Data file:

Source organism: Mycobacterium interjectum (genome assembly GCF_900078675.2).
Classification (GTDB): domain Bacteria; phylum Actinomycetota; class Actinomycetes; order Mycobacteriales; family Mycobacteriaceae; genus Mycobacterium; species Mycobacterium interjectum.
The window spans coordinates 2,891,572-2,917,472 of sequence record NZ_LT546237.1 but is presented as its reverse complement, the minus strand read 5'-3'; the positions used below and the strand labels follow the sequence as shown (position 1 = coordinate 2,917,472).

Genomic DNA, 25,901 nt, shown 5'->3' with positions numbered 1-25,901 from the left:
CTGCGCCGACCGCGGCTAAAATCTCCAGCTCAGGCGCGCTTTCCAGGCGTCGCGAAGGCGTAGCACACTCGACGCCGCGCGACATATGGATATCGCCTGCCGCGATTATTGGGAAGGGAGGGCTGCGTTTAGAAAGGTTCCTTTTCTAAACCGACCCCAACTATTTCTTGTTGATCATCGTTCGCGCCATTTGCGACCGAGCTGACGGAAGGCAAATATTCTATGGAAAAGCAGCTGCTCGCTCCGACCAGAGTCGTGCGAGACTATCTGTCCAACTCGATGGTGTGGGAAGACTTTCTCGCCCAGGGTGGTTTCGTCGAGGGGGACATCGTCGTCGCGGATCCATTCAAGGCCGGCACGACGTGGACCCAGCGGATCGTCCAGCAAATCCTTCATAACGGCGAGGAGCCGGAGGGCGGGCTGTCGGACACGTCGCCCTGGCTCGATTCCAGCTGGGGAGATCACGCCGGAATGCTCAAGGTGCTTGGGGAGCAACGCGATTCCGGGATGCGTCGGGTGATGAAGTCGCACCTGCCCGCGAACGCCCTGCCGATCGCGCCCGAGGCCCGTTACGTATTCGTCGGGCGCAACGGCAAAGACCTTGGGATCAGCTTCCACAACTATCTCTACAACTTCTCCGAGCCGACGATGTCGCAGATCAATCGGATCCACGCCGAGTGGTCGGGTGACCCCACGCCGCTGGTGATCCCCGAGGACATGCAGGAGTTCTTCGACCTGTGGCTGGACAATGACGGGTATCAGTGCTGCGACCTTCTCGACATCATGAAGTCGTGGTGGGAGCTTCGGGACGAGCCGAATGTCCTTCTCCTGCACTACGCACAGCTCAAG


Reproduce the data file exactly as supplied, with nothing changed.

Source organism: Mycobacterium interjectum (genome assembly GCF_900078675.2).
Classification (GTDB): domain Bacteria; phylum Actinomycetota; class Actinomycetes; order Mycobacteriales; family Mycobacteriaceae; genus Mycobacterium; species Mycobacterium interjectum.
The window spans coordinates 2,891,572-2,917,472 of sequence record NZ_LT546237.1 but is presented as its reverse complement, the minus strand read 5'-3'; the positions used below and the strand labels follow the sequence as shown (position 1 = coordinate 2,917,472).

Genomic DNA, 25,901 nt, shown 5'->3' with positions numbered 1-25,901 from the left:
CTGCGCCGACCGCGGCTAAAATCTCCAGCTCAGGCGCGCTTTCCAGGCGTCGCGAAGGCGTAGCACACTCGACGCCGCGCGACATATGGATATCGCCTGCCGCGATTATTGGGAAGGGAGGGCTGCGTTTAGAAAGGTTCCTTTTCTAAACCGACCCCAACTATTTCTTGTTGATCATCGTTCGCGCCATTTGCGACCGAGCTGACGGAAGGCAAATATTCTATGGAAAAGCAGCTGCTCGCTCCGACCAGAGTCGTGCGAGACTATCTGTCCAACTCGATGGTGTGGGAAGACTTTCTCGCCCAGGGTGGTTTCGTCGAGGGGGACATCGTCGTCGCGGATCCATTCAAGGCCGGCACGACGTGGACCCAGCGGATCGTCCAGCAAATCCTTCATAACGGCGAGGAGCCGGAGGGCGGGCTGTCGGACACGTCGCCCTGGCTCGATTCCAGCTGGGGAGATCACGCCGGAATGCTCAAGGTGCTTGGGGAGCAACGCGATTCCGGGATGCGTCGGGTGATGAAGTCGCACCTGCCCGCGAACGCCCTGCCGATCGCGCCCGAGGCCCGTTACGTATTCGTCGGGCGCAACGGCAAAGACCTTGGGATCAGCTTCCACAACTATCTCTACAACTTCTCCGAGCCGACGATGTCGCAGATCAATCGGATCCACGCCGAGTGGTCGGGTGACCCCACGCCGCTGGTGATCCCCGAGGACATGCAGGAGTTCTTCGACCTGTGGCTGGACAATGACGGGTATCAGTGCTGCGACCTTCTCGACATCATGAAGTCGTGGTGGGAGCTTCGGGACGAGCCGAATGTCCTTCTCCTGCACTACGCACAGCTCAAG